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Dr. Sarah Hallberg: What are the best artificial sweeteners?


– Are some artificial
sweeteners better than others? Specifically what are the
benefits or the effects of saccharine or glycerine or
other artificial sweeteners like that? – So artificial sweeteners,
there are many different categories, if you will. There’s sugar alcohols, and
then there’s what we call the saccharine. These are the chemically created,
non-nutritive sweeteners. And so let’s talk about
sugar alcohols first. So sugar alcohols end in o-hol. You can always kind of pick
them up on a food label. xylitol, erythritol, neanotol, sorbitol, those are all examples of sugar alcohols, and they can all actually
impact blood sugar a little bit differently. And so it’s important if
you’re trying out a new sugar alcohol that you check
your blood sugar to see what the reaction is for you. But the ones that tend
to have the least impact by far on blood sugar, which is key here, are going to be xylitol
and potentially erythritol. Now with sugar alcohols,
especially in higher doses, people can tend to have some GI issues, so that’s another thing
to keep in mind as well. So experiment with them when
it comes to your blood sugar and your individual tolerance of them. But we tend to recommend a
lot of the sugar alcohols overall because of that,
and actually xylitol, let’s take a quick look at xylitol itself. And that is one of the
interesting things that people don’t realize is right now
everybody who’s watching this, Catherine and I, we’re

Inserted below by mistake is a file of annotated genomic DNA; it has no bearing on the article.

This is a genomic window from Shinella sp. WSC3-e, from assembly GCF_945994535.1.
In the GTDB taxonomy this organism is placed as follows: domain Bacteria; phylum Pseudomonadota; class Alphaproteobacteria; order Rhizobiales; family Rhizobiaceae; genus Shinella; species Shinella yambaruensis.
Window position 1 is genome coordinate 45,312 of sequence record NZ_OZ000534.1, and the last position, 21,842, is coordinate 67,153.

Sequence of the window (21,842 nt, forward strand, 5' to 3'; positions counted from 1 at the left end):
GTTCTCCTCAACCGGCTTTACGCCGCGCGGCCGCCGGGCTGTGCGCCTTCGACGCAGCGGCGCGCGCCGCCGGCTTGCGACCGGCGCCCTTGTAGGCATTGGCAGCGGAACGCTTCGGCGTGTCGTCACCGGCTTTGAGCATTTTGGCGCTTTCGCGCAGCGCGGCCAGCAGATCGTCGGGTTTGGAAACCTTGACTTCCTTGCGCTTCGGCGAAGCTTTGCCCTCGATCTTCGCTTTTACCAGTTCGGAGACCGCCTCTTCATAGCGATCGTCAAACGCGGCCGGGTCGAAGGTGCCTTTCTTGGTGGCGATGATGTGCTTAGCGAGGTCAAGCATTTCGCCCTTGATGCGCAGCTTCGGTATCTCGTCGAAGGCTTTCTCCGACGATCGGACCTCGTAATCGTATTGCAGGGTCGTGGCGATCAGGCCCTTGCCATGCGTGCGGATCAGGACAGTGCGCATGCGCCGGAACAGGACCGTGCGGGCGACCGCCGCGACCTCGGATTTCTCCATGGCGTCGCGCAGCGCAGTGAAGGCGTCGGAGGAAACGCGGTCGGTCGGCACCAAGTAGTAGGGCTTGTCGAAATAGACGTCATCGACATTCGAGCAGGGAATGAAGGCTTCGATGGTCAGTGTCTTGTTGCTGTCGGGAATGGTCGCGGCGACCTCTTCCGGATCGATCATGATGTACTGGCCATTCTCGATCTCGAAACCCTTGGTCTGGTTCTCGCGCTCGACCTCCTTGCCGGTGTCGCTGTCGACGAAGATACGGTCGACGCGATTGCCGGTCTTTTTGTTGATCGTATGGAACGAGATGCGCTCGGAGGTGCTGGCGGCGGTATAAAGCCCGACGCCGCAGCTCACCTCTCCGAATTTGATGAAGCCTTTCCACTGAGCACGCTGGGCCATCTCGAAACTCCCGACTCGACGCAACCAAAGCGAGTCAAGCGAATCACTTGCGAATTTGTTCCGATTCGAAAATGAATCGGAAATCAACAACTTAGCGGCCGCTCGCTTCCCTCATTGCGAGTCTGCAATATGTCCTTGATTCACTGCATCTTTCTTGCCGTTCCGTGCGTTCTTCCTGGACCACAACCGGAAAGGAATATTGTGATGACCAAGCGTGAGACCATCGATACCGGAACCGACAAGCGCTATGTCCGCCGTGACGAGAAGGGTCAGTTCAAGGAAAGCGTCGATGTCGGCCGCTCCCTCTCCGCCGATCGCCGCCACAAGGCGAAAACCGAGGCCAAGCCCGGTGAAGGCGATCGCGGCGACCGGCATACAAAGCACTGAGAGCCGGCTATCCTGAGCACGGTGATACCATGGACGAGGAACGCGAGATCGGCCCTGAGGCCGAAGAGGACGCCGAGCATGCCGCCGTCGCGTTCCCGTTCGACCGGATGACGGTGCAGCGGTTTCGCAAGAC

making xylitol right now. Our bodies make xylitol. So again, what we’re doing
is we’re ingesting something that we’re also making, and
so that’s one of the reasons that we recommend that. Our bodies are used to that. xylitol is found, erythritol
too, a lesser degree, naturally in fruits and even vegetables. So again, that’s high on
our recommendation list, but everybody needs to
check out their individual tolerance of them. Now the non-nutritive
sweeteners, those are ones that have no calories, and they
don’t by themselves have an impact on blood sugar. And that’s been shown in multiple studies. So let’s take a look at
Splenda, for example. Splenda doesn’t, over
a patient population, increase blood sugar. Once again I’ll always say
check your own individual blood sugar, but it tends
to not have an impact. That being said, it’s a
chemically created compound. So if you’re using something like Splenda, I would use it sparingly. And what you’ll notice with
these non-nutritive sweeteners is that in their liquid form
it’ll say no carbohydrates, no calories. But when you get them
in their powdered form, that’s a different story. Why? Because they had to add
something called bulking agents, which are carbohydrates, to
make them powdery so that you can use them for
example in baking recipes. So there’s a big difference
between the liquid forms of these and the powdered forms. And one other sweetener that
I’d like to draw attention to that is a non-nutritive
sweetener, but is little bit different is stevia. So stevia is just from a stevia plant. In other words, it’s
not chemically created. Now that being said, stevia
is available under many different names, and some
of these the stevia leaves are highly processed and some aren’t. So a good idea is if
you’re choosing stevia, you wanna take a look and
research what brand that you’re buying so that you can get
the least processed stevia. Or if you wanna be
completely natural about it, grow some stevia. Now stevia and utilized
straight from the plant can have a little bit
of licorice taste to it. Some people really enjoy
it, and for some people it makes it a little less tolerable. So those are my comments about sweeteners. Sugar alcohols, put them into